26. If you believe that planetary surface temperatures are all to do with radiative forcing rather than non-radiative heat transfers, then you are implicitly agreeing with IPCC authors (and Roy Spencer) that a column of air in the troposphere would have been isothermal but for the assumed greenhouse effect. You are believing this because you are believing the 19th century simplification of the Second Law of Thermodynamics which said heat only transfers from hot to cold – a “law” which is indeed true for all radiation, but only strictly true in a horizontal plane for non-radiative heat transfer by conduction.

    The Second Law of Thermodynamics in its modern form explains a process in which thermodynamic equilibrium “spontaneously evolves” and that thermodynamic equilibrium will be the state of greatest accessible entropy.

    Now, thermodynamic equilibrium is not just about temperature, which is determined by the mean kinetic energy of molecules, and nothing else. Pressure, for example, does not control temperature. Thermodynamic equilibrium is a state in which total energy (including potential energy) is homogeneous, because if it were not homogeneous, then work could be done and so entropy could still increase.

    When such a state of thermodynamic equilibrium evolves in a vertical plane in any solid, liquid or gas, molecules at the top of a column will have more gravitational potential energy (PE), and so they must have less kinetic energy (KE), and so a lower temperature, than molecules at the bottom of the column. This state evolves spontaneously as molecules interchange PE and KE in free flight between collisions, and then share the adjusted KE during the next collision.

    This postulate was put forward by the brilliant physicist Loschmidt in the 19th century, but has been swept under the carpet by those advocating that radiative forcing is necessary to explain the observed surface temperatures. Radiative forcing could never explain the mean temperature of the Venus surface, or that at the base of the troposphere of Uranus – or that at the surface of Earth.

    The gravitationally induced temperature gradient in every planetary troposphere is fully sufficient to explain all planetary surface temperatures. All the weak attempts to disprove it, such as a thought experiment with a wire outside a cylinder of gas, are flawed, simply because they neglect the temperature gradient in the wire itself, or other similar oversights.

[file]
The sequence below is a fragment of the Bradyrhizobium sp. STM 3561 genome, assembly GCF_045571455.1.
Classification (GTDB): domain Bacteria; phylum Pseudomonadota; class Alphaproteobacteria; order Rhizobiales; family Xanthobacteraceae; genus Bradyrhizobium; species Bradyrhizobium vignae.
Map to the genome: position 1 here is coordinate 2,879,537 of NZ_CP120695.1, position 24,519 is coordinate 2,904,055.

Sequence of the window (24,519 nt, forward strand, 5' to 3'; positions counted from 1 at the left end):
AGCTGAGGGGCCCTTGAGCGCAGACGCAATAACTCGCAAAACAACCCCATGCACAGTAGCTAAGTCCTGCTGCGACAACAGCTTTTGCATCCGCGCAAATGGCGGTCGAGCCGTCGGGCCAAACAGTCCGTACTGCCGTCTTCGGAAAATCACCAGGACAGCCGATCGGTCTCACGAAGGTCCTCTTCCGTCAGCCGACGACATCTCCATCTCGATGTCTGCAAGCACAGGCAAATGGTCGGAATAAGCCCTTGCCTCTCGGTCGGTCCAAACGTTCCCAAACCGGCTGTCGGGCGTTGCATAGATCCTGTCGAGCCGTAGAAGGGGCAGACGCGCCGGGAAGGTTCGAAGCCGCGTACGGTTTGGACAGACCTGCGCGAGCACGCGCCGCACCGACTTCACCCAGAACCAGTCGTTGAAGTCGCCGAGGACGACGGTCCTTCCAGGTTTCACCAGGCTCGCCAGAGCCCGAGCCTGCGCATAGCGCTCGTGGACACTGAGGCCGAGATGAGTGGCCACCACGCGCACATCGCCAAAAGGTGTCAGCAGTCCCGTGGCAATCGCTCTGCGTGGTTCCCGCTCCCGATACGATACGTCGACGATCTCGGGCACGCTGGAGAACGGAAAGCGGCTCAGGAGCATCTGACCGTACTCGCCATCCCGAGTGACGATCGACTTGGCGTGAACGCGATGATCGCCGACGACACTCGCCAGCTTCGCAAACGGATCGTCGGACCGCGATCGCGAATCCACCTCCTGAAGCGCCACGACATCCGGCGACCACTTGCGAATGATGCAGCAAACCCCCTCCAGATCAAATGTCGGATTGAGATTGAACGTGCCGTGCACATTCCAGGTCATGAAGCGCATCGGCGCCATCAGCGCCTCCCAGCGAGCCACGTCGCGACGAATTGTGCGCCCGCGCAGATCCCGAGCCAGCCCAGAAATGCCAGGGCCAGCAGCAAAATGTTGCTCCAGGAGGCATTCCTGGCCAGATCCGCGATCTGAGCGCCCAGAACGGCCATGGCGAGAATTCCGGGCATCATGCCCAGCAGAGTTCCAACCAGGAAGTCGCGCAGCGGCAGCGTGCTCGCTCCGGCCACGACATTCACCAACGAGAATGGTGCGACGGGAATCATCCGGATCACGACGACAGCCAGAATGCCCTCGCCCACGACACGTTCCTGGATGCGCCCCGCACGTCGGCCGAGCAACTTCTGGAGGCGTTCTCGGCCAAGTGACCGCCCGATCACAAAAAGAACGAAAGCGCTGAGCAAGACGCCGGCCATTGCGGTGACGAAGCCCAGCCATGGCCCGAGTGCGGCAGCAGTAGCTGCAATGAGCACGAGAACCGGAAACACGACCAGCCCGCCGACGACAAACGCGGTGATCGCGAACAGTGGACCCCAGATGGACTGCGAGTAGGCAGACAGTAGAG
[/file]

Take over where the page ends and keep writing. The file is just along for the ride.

The gravity effect is a reality and the dispute is not an acceptable disagreement.

    The issue is easy to resolve with a straight forward, correct understanding of the implications of the spontaneous process described in statements of the Second Law of Thermodynamics.

    Hence radiative forcing is not what causes the warming, and so carbon dioxide has nothing to do with what is just natural climate change.

  27. William

    Thanks for this interesting and useful post. The Met Office’s response to Doug Keenan’s claims is here, and there is a more detailed article here and a briefing paper here.

  28. William

    Thanks for this interesting and useful post. The Met Office’s response to Doug Keenan’s claims is here, and there is a more detailed article here and a briefing paper here.

  29. Sander van der Wal

    @William Sears

    An atmosphere model needs a context. It has to be derivable from the model that explains a planet’s birth, for instance.

  30. DAV

    this originally ran 28 Mary 2013,

    The RC church perhaps regards May the month of Mary but my calendar doesn’t.

  31. Briggs



  32. Uncle Mike

    Dear Dr. Briggs,

    You are wrong, very wrong, absolutely wrong, indeed mucho wrongola.

    You state (dramatically): There isn’t a soul alive or dead who doesn’t acknowledge that temperatures have changed.

    Sorry, Bub, but I am a soul (living) who does NOT acknowledge such nonsense. Where I live (Williamette Valley, Oregon), the climate (i.e. average weather/temperatures) has in no way changed at all in my lifetime. Cloudy and dreary today, just as it has been every April in memory.

    I study forests forensically. That is, I seek clues about how forests used to be by gathering evidence — real empirical evidence from soils and mud cores and stumps and ancient living trees. My findings: for at least the last 6,000 years the exact same species have been growing here. Over those hoary millennia (back to the Pyramids and then back that far again) there have been no palm trees or sassafrass. There has only been the same old Dougfir and same old Oregon oak and same old wild hazel.

    And I defy you to find any (even a speck of) evidence to the contrary. Which you MUST do to support your wildly erroneous contention that the climate has changed here.

    Although it hardly matters, because your stated proposition is that no soul knuckles under to your wild, unsupported, crazy jabber, jackbooted “belief” (a nice way of saying your mass insanity superstition), and I am living proof that you are wrong.

    Lovejoy is a kook. No argument from me on that. But so are you if you continue to make patently false claims backed up solely by your alleged “degrees” of “education”. Meaningless crap. The most credentialed person in the world can be wrong and often is, as is so plain in this case.